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Black Rhino


Black Rhino
Photo Information
Copyright: Tom Conzemius (pirate) Gold Star Critiquer/Gold Star Workshop Editor/Gold Note Writer [C: 799 W: 152 N: 1186] (7474)
Genre: Animals
Medium: Color
Date Taken: 2008-09-08
Categories: Mammals
Camera: Canon 40 D, Canon EF 300mm f/2.8 L USM
Exposure: f/4, 1/60 seconds
More Photo Info: [view]
Photo Version: Original Version
Date Submitted: 2011-02-18 2:53
Viewed: 3978
Points: 12
[Note Guidelines] Photographer's Note
The Black Rhinoceros or Hook-lipped Rhinoceros (Diceros bicornis), browsing leaves with its hooked upper lip.

from Wikipedia
For most of the 20th century the continental black rhino was the most numerous of all rhino species. Around 1900 there were probably several hundred thousand living in Africa. During the latter half of the 20th century their numbers were severely reduced from an estimated 70,000 in the late 1960s to only 10,000 to 15,000 in 1981. In the early 1990s the number dipped below 2,500, and in 2004 it was reported that only 2,410 black rhinos remained. According to the International Rhino Foundation, the total African population has recovered to 4240 by 2008 (which suggests that the 2004 number was low). In 2002 only 10 West African Black Rhinos remained in Cameroon, and in 2006 intensive surveys across its putative range failed to locate any, leading to fears that this subspecies is extinct,though it is maintained as Critically Endangered by the IUCN.

The only rhino that has recovered somewhat from the brink of extinction is the southern white whose numbers now are estimated around 14,500, up from fewer than 50 in the first decade of the 20th Century.

The Black Rhinoceros has been pushed to the brink of extinction by illegal poaching for their horn, and to a lesser extent by loss of habitat. A major market for rhino horn has historically been in the Middle East to make ornately carved handles for ceremonial daggers called jambiyas. Demand for these exploded in the 1970s causing the Black Rhinoceros population to decline 96% between 1970 and 1992. The horn is also used in traditional Chinese medicine, and is said by herbalists to be able to revive comatose patients, cure fevers, and aid male sexual stamina and fertility.The purported effectiveness of the use of rhino horn in treating any illness has not been confirmed by medical science.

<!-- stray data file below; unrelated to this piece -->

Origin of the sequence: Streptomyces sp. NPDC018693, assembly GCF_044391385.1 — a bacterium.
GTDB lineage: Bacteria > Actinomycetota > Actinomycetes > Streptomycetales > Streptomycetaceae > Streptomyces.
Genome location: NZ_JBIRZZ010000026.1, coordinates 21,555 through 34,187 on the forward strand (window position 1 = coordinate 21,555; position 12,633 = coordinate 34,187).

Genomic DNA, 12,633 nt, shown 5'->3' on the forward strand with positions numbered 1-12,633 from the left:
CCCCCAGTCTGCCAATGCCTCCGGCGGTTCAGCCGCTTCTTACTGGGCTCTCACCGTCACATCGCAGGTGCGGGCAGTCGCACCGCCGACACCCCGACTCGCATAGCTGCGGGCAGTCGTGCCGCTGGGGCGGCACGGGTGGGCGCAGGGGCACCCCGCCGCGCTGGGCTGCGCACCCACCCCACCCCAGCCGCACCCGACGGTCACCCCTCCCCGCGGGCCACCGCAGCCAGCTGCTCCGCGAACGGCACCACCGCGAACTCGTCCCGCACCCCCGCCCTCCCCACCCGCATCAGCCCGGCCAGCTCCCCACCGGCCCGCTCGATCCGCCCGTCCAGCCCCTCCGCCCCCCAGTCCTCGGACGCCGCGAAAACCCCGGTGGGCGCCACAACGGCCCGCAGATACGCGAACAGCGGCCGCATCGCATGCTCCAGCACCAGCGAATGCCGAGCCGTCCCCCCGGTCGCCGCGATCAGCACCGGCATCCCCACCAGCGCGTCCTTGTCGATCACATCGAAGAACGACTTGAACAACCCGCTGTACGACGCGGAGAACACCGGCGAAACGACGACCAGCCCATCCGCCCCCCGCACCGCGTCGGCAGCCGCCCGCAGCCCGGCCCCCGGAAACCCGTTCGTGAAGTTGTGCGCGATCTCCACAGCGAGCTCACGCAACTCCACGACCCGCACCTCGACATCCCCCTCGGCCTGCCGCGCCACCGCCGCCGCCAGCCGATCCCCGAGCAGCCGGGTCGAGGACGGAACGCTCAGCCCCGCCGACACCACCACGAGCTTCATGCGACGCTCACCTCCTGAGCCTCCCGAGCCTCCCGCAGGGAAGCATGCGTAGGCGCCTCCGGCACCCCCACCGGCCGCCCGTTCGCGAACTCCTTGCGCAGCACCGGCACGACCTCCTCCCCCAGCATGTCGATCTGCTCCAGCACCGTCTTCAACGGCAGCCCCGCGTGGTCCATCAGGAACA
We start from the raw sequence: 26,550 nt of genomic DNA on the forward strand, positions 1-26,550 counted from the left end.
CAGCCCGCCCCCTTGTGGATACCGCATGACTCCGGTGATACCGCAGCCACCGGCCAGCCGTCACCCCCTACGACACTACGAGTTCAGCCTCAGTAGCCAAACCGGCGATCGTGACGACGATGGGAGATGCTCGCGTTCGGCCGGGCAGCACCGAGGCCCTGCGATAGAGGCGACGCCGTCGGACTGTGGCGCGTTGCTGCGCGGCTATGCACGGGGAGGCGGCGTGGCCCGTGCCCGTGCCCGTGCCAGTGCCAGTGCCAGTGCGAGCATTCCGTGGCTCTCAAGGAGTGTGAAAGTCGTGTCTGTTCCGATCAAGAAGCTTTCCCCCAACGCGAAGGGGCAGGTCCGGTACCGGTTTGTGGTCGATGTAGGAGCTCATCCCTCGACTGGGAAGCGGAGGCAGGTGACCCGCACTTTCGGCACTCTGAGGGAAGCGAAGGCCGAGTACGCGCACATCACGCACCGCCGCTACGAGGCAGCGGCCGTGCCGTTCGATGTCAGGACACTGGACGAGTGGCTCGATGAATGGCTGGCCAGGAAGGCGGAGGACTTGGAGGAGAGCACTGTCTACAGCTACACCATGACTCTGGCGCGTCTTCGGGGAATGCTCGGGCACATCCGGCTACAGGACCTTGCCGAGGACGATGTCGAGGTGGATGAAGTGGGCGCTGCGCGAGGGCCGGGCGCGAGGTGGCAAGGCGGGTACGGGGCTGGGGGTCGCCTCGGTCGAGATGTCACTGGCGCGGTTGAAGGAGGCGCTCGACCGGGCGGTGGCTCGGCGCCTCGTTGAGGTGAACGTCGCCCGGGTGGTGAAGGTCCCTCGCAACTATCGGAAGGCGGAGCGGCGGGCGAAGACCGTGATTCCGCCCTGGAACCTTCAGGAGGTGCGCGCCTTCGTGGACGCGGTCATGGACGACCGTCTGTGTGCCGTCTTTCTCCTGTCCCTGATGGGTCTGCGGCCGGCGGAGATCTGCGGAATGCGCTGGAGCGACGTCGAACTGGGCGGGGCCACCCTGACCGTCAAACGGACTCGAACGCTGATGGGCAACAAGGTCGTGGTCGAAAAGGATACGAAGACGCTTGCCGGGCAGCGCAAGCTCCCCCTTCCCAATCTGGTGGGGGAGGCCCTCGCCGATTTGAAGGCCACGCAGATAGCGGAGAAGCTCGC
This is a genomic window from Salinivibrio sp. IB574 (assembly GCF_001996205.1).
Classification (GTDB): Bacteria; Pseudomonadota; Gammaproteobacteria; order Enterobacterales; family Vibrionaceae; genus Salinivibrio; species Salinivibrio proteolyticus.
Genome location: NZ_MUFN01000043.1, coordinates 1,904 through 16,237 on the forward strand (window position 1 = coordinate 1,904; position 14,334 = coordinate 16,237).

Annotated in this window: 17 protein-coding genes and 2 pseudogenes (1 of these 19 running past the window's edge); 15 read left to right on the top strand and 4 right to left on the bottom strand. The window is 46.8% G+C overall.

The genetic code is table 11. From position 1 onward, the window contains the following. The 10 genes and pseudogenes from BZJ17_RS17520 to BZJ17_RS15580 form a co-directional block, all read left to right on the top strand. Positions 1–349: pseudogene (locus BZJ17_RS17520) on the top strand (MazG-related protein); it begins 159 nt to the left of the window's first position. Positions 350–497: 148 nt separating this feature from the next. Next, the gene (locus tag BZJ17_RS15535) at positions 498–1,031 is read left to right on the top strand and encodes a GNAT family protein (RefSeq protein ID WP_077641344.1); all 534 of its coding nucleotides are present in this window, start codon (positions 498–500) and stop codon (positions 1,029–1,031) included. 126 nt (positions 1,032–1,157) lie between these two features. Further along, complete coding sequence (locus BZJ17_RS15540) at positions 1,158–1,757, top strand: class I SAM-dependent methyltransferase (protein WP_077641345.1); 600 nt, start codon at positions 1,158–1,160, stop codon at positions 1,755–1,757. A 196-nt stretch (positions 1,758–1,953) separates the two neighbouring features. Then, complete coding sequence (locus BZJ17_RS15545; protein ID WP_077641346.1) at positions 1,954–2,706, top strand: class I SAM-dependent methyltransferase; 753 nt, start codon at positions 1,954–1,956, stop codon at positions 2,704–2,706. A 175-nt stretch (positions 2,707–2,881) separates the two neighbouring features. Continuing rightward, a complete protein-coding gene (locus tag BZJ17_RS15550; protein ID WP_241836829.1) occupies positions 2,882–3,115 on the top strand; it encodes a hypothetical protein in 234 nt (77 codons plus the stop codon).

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Critiques [Translate]

Hi Tom
Beautiful photo and very interesting note.
Regards,
Christodoulos

hello Tom

it is a great portrait shot of the Black Rhinoceros
with a beautiful eye-contact of the subject,
with great focus sharpness and details, TFS

Asbed

Hello Tom,
Thank you for this excellent photo and note. Black rhino are being ruthlessly killed in South Africa by greedy and cruel people. Some have been re-introduced near here where I live and fortunately we have not had any killings...so far. I think the world should be made aware that rhino horn has no medicinal or sexually enhancing properties. As for the use of the horn as decorative dagger handles...once again a massive education campaign is required so that that market can also disappear.

The black rhino has poor eyesight and is an extremely dangerous animal. It will summarily charge at anything that moves near it, while the white rhino is much more docile. Actually, the grass-grazing white rhino is not white. The name comes from its wide lip as aginst the pointed lip of the leaf-eating black rhino. So the real name should be "wide rhino" but everyone calls it "white rhino". Best wishes.
Neels

I had only heard of these but not seen. So this is an excellent first for me.Thanks for posting your image done in such good technique and well noted. It is quite the beast Tom.

Hi Tom,
Very Nice shot indeed my friend,
Regards,

Pauly,

  • Great 
  • Adanac Gold Star Critiquer/Gold Note Writer [C: 1273 W: 1 N: 6188] (21378)
  • [2011-05-03 18:29]

Hello Tom,
Splendid image and notes of this magnificent creature tom, it must be an amazing feeling when you see them in the wild.

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